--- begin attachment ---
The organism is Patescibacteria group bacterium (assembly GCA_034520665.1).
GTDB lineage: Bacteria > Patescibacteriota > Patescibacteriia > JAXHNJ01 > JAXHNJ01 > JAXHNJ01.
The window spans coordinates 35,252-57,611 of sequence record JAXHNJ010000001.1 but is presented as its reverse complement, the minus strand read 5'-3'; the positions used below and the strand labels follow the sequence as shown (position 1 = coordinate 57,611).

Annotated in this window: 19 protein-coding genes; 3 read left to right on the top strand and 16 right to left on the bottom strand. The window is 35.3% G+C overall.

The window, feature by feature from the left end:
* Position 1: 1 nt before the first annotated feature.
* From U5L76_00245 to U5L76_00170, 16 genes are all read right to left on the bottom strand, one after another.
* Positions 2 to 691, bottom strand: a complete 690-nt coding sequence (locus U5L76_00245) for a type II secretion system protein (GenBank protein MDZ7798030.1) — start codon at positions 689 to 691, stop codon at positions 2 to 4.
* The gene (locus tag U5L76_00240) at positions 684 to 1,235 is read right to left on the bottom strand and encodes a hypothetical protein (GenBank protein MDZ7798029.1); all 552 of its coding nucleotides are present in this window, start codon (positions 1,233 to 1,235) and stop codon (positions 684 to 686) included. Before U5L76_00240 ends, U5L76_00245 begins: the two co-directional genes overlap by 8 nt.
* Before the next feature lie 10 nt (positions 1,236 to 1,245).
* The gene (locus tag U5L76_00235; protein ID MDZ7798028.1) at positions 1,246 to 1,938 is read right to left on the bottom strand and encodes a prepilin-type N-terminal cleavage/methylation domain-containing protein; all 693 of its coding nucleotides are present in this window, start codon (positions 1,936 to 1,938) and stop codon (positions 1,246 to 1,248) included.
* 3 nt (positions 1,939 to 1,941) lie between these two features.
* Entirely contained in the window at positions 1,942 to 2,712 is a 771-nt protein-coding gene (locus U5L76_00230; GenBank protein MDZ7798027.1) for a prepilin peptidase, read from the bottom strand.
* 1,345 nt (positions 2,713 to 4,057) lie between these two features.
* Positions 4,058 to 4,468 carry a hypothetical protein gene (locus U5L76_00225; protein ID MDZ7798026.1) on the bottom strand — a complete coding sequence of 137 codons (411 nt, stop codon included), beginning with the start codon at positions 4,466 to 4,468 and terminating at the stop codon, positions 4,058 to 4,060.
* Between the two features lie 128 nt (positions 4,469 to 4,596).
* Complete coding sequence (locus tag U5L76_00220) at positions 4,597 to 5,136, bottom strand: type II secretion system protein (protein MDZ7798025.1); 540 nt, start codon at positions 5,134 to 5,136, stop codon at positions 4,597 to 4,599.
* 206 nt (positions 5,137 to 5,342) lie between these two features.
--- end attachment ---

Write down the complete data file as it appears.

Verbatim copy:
The organism is Patescibacteria group bacterium (assembly GCA_034520665.1).
GTDB lineage: Bacteria > Patescibacteriota > Patescibacteriia > JAXHNJ01 > JAXHNJ01 > JAXHNJ01.
The window spans coordinates 35,252-57,611 of sequence record JAXHNJ010000001.1 but is presented as its reverse complement, the minus strand read 5'-3'; the positions used below and the strand labels follow the sequence as shown (position 1 = coordinate 57,611).

Annotated in this window: 19 protein-coding genes; 3 read left to right on the top strand and 16 right to left on the bottom strand. The window is 35.3% G+C overall.

The window, feature by feature from the left end:
* Position 1: 1 nt before the first annotated feature.
* From U5L76_00245 to U5L76_00170, 16 genes are all read right to left on the bottom strand, one after another.
* Positions 2 to 691, bottom strand: a complete 690-nt coding sequence (locus U5L76_00245) for a type II secretion system protein (GenBank protein MDZ7798030.1) — start codon at positions 689 to 691, stop codon at positions 2 to 4.
* The gene (locus tag U5L76_00240) at positions 684 to 1,235 is read right to left on the bottom strand and encodes a hypothetical protein (GenBank protein MDZ7798029.1); all 552 of its coding nucleotides are present in this window, start codon (positions 1,233 to 1,235) and stop codon (positions 684 to 686) included. Before U5L76_00240 ends, U5L76_00245 begins: the two co-directional genes overlap by 8 nt.
* Before the next feature lie 10 nt (positions 1,236 to 1,245).
* The gene (locus tag U5L76_00235; protein ID MDZ7798028.1) at positions 1,246 to 1,938 is read right to left on the bottom strand and encodes a prepilin-type N-terminal cleavage/methylation domain-containing protein; all 693 of its coding nucleotides are present in this window, start codon (positions 1,936 to 1,938) and stop codon (positions 1,246 to 1,248) included.
* 3 nt (positions 1,939 to 1,941) lie between these two features.
* Entirely contained in the window at positions 1,942 to 2,712 is a 771-nt protein-coding gene (locus U5L76_00230; GenBank protein MDZ7798027.1) for a prepilin peptidase, read from the bottom strand.
* 1,345 nt (positions 2,713 to 4,057) lie between these two features.
* Positions 4,058 to 4,468 carry a hypothetical protein gene (locus U5L76_00225; protein ID MDZ7798026.1) on the bottom strand — a complete coding sequence of 137 codons (411 nt, stop codon included), beginning with the start codon at positions 4,466 to 4,468 and terminating at the stop codon, positions 4,058 to 4,060.
* Between the two features lie 128 nt (positions 4,469 to 4,596).
* Complete coding sequence (locus tag U5L76_00220) at positions 4,597 to 5,136, bottom strand: type II secretion system protein (protein MDZ7798025.1); 540 nt, start codon at positions 5,134 to 5,136, stop codon at positions 4,597 to 4,599.
* 206 nt (positions 5,137 to 5,342) lie between these two features.